President Rajapaksa after assuming office in his first term appointed a multi-ethnic experts’ panel to make recommendations to resolve the ethnic issue. The majority report of the experts panel was handed over to the President in 2006 recommending maximum devolution of power with the province as the unit of devolution, and provision for the appointment of two Vice-Presidents from communities other than that of the country’s President.
Out of the 17 members of the experts panel, 11 (six Sinhalese, four Tamils, and the only Muslim member) endorsed the report. At the same time, there was a minority report from the experts’ panel by Attorneys H. L. de Silva, Gomin Dayasiri, Manohara de Silva and Professor G.L. Peiris.

There were also two dissenting reports by the panel Chairman and former civil servant, M.D.D. Pieris, and former Secretary to President Premadasa, K. H. J. Wijayadasa.

According to the 37 page majority report the country was multi-ethnic and multi-religious, the crisis had arisen because the numerically smaller ethnic groups had not had their due share of state power. The report has stated that this has resulted in the minorities being sidelined and becoming alienated from the Sri Lankan state, with initial efforts on a power-sharing mechanism also failing.

Key Recommendations In 2006
Some of the recommendations of the majority report are as follows:
*To evolve, to the maximum extent possible, a form of genuine power-sharing between the different ethnic/religious communities, which is not predicated on any particular model, but which suits our own needs.
*The name of the state be ‘The Republic of Sri Lanka.’
*The Constitution be termed ‘one, free, sovereign and independent State,’ and the use of distinctive expressions, such as unitary, federal, union of regions/provinces, among others, be avoided.
*Instead reference be made to the state as consisting of ‘institutions of the Centre and of the provinces, which shall exercise power in the manner provided for in the Constitution.’ *The Constitution should speak of ‘the constituent peoples of Sri Lanka’
*The right of every constituent people to develop their own language and culture, and preserve their history and the right to their due share of state power, including representation in institutions of government, would be recognized without weakening the common Sri Lankan identity.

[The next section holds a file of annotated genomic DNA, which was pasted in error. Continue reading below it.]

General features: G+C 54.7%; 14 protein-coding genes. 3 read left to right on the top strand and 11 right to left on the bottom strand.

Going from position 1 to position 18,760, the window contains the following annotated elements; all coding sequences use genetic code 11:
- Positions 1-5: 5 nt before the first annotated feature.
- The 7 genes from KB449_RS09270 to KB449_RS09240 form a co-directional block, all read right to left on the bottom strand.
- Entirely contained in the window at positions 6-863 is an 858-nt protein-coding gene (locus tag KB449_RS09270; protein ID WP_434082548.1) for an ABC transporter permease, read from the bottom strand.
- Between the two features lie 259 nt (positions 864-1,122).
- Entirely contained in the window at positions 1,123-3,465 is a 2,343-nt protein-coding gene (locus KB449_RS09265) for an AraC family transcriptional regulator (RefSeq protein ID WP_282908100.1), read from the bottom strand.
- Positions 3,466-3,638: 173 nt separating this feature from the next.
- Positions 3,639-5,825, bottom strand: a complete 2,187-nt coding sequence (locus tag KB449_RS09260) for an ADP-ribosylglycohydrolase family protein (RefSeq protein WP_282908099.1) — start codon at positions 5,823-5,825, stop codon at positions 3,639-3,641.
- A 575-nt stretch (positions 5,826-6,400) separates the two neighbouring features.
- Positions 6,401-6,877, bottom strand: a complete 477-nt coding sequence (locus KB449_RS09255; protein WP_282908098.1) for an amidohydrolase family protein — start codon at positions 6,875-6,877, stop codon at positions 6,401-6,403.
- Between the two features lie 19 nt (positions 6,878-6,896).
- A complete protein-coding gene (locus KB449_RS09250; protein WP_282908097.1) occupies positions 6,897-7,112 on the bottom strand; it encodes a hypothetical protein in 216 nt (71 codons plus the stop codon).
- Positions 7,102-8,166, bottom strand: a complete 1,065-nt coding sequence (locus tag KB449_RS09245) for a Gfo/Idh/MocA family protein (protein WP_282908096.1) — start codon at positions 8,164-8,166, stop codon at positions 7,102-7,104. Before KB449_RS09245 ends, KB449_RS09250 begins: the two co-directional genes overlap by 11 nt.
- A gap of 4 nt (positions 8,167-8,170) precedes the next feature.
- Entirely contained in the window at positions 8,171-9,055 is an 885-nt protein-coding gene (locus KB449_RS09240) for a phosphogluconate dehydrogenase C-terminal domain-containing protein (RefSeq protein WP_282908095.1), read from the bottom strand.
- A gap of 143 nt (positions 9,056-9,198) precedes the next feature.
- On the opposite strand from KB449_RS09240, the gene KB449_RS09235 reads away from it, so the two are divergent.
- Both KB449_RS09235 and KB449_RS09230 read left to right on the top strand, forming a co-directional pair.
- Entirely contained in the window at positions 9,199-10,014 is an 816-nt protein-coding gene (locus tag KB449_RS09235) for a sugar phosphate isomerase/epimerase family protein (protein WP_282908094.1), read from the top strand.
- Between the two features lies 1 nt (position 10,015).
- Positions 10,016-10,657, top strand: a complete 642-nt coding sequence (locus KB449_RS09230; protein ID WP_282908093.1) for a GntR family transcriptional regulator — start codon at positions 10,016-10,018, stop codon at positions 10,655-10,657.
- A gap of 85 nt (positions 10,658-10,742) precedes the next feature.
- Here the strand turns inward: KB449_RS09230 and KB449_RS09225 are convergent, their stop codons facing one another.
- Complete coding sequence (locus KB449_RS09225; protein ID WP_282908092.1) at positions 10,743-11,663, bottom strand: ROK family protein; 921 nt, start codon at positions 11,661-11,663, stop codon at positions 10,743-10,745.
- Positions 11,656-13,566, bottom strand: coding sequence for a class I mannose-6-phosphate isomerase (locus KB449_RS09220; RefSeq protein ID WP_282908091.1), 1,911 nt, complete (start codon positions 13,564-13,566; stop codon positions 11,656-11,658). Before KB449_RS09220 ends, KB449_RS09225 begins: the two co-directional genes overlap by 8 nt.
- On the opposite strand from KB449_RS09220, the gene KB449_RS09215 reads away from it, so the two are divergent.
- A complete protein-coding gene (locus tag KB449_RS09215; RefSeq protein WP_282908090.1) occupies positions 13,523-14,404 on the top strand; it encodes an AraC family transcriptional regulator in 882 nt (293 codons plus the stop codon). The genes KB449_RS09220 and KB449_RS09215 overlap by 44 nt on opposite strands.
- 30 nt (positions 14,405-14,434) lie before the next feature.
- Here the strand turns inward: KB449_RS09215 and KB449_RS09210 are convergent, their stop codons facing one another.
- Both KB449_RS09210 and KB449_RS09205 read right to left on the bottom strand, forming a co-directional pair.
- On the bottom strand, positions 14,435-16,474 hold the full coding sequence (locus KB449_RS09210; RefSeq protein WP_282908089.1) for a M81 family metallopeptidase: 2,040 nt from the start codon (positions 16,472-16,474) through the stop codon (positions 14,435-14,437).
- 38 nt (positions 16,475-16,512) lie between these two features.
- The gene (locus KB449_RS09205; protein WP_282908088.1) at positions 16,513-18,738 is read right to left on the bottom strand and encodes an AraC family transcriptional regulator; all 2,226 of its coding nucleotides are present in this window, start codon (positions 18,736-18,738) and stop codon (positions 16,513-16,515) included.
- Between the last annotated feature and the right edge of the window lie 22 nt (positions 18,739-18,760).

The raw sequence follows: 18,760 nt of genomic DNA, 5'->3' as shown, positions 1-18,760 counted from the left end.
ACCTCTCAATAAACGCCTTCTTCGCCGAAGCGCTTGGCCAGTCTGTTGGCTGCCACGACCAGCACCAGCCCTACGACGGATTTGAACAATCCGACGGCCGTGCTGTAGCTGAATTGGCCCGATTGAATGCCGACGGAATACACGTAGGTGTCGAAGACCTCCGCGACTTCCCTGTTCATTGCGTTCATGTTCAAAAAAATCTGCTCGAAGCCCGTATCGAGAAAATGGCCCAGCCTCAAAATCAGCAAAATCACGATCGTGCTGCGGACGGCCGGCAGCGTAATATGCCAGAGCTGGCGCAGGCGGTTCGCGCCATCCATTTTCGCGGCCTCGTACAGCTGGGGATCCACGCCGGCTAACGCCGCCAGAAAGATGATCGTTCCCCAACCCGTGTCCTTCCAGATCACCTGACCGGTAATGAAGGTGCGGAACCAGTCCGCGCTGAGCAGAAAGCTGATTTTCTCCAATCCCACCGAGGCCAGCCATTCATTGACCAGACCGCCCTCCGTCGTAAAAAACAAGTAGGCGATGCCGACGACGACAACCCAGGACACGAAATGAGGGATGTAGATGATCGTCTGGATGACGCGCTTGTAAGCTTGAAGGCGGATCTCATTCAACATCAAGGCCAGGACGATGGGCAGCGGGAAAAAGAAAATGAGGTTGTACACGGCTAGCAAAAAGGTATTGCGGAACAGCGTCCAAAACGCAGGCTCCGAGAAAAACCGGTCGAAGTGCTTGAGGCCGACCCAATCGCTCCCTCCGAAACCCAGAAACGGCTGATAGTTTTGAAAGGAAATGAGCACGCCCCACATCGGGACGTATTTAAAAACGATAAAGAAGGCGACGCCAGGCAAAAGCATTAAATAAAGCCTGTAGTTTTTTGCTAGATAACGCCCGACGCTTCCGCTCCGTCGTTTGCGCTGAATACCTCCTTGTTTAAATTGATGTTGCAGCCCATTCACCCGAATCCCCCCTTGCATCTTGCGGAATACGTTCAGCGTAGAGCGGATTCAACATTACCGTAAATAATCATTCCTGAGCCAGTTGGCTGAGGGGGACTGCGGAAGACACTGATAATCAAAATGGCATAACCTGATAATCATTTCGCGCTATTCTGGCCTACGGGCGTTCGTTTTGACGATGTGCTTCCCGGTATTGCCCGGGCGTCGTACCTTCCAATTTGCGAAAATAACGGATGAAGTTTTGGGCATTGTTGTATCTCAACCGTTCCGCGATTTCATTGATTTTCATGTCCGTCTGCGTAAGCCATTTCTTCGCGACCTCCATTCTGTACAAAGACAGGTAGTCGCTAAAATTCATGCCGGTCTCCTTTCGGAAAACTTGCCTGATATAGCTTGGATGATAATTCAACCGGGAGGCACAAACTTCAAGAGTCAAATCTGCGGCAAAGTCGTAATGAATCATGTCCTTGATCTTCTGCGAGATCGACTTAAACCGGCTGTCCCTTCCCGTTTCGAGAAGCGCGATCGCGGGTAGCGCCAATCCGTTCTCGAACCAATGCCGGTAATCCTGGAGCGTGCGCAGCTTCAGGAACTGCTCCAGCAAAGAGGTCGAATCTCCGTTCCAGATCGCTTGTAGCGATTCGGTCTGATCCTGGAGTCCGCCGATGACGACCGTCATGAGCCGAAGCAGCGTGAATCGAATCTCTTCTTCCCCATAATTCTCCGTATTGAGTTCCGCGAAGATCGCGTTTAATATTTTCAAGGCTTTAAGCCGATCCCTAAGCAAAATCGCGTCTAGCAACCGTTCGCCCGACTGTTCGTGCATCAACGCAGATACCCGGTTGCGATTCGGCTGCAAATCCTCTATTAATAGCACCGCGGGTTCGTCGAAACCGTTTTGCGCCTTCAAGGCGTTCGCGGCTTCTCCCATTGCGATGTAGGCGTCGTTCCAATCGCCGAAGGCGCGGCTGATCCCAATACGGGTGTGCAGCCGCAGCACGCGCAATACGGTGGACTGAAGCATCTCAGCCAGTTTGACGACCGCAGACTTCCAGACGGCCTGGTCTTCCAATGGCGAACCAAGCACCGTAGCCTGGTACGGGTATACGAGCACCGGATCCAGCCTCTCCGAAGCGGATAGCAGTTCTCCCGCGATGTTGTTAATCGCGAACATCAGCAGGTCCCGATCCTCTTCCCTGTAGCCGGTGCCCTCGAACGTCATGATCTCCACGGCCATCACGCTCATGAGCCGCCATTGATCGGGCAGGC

*In-built mechanisms are put in place to discourage secessionist tendencies and to preserve the unity, sovereignty, and territorial integrity of the state. It would provide for emergency powers for the Centre to intervene in the provinces if there is ‘clear and present’ danger to the unity, territorial integrity, and sovereignty of the state, and when the provincial authorities request intervention. *One of the Vice-Presidents be the Chairman (non-voting) of the Second Chamber, while the other be the Chairman of the High Posts Commission.
*The Chairmanship shall be on the basis of rotation between the two bodies. Their term of office is to be three years.
*A Second Chamber, comprising representatives from the provinces, would engender in the provinces a strong feeling that they too have a distinct role to play in the national legislature. ‘The Second Chamber would also function as a mechanism to rectify possible imbalances of representation in the Lower House. This institution could also facilitate consensus building amongst interest groups.’
*As for the merger of the North and East, any proposed merger of two or three provinces other than the North and the East would not pose any problem if done through referendum under the 1978 Constitution and the Provincial Councils Act, No. 42 of 1987.
*A single North-East province with two internally autonomous units to address the concerns of the Muslim and Sinhalese populations. ‘In such an arrangement, the Muslim-majority unit will comprise Kalmunai, Sammanthurai and the Pottuvil polling divisions as the base together with non-contiguous Muslim-majority Divisional Secretary’s Divisions in the North-East. The Sinhala-majority unit will comprise Ampara polling division together with non-contiguous Sinhala-majority Divisional Secretary’s Divisions in the North-East.’
*The Northern and Eastern provinces be merged for 10 years, and the wishes of the people of the East on continuation of the merger be ascertained through a referendum at the end of the period.
*The majority of the subjects and functions be categorized as belonging to the national sphere or the provincial sphere, with a provision for a Concurrent List consisting of a minimum of subjects and functions in order to make devolution meaningful. *Subjects such as defence, national security, foreign affairs, immigration/citizenship, communication, national transportation, international commerce/trade, maritime zones, and shipping and navigation, be reserved by the Center.
*An Autonomous Zone Council to address the concerns of the Tamils of Indian origin.